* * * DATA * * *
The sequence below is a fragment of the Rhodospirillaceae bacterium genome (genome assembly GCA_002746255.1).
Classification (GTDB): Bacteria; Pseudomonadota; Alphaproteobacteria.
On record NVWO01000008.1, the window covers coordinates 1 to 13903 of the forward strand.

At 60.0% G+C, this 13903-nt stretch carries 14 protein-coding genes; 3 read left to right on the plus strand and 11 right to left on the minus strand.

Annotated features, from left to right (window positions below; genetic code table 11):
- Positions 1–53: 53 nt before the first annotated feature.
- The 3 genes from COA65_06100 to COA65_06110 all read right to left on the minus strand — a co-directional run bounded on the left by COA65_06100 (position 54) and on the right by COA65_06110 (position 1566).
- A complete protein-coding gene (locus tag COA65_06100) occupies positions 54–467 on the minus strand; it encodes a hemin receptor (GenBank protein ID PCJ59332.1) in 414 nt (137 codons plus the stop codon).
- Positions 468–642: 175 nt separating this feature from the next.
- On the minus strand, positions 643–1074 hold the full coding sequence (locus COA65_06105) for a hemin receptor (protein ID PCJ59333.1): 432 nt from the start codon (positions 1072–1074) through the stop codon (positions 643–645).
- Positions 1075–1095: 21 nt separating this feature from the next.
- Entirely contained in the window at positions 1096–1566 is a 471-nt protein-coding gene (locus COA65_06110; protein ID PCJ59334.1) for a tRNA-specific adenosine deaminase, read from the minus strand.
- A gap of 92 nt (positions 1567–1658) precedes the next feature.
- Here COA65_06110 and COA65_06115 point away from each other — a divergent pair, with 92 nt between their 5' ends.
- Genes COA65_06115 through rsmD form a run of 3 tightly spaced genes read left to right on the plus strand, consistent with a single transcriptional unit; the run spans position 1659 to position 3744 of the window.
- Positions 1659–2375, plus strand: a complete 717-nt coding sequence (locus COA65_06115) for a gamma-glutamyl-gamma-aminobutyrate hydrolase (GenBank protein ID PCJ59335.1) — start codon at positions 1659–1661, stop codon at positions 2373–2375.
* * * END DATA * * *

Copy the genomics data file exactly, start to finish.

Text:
The sequence below is a fragment of the Rhodospirillaceae bacterium genome (genome assembly GCA_002746255.1).
Classification (GTDB): Bacteria; Pseudomonadota; Alphaproteobacteria.
On record NVWO01000008.1, the window covers coordinates 1 to 13903 of the forward strand.

At 60.0% G+C, this 13903-nt stretch carries 14 protein-coding genes; 3 read left to right on the plus strand and 11 right to left on the minus strand.

Annotated features, from left to right (window positions below; genetic code table 11):
- Positions 1–53: 53 nt before the first annotated feature.
- The 3 genes from COA65_06100 to COA65_06110 all read right to left on the minus strand — a co-directional run bounded on the left by COA65_06100 (position 54) and on the right by COA65_06110 (position 1566).
- A complete protein-coding gene (locus tag COA65_06100) occupies positions 54–467 on the minus strand; it encodes a hemin receptor (GenBank protein ID PCJ59332.1) in 414 nt (137 codons plus the stop codon).
- Positions 468–642: 175 nt separating this feature from the next.
- On the minus strand, positions 643–1074 hold the full coding sequence (locus COA65_06105) for a hemin receptor (protein ID PCJ59333.1): 432 nt from the start codon (positions 1072–1074) through the stop codon (positions 643–645).
- Positions 1075–1095: 21 nt separating this feature from the next.
- Entirely contained in the window at positions 1096–1566 is a 471-nt protein-coding gene (locus COA65_06110; protein ID PCJ59334.1) for a tRNA-specific adenosine deaminase, read from the minus strand.
- A gap of 92 nt (positions 1567–1658) precedes the next feature.
- Here COA65_06110 and COA65_06115 point away from each other — a divergent pair, with 92 nt between their 5' ends.
- Genes COA65_06115 through rsmD form a run of 3 tightly spaced genes read left to right on the plus strand, consistent with a single transcriptional unit; the run spans position 1659 to position 3744 of the window.
- Positions 1659–2375, plus strand: a complete 717-nt coding sequence (locus COA65_06115) for a gamma-glutamyl-gamma-aminobutyrate hydrolase (GenBank protein ID PCJ59335.1) — start codon at positions 1659–1661, stop codon at positions 2373–2375.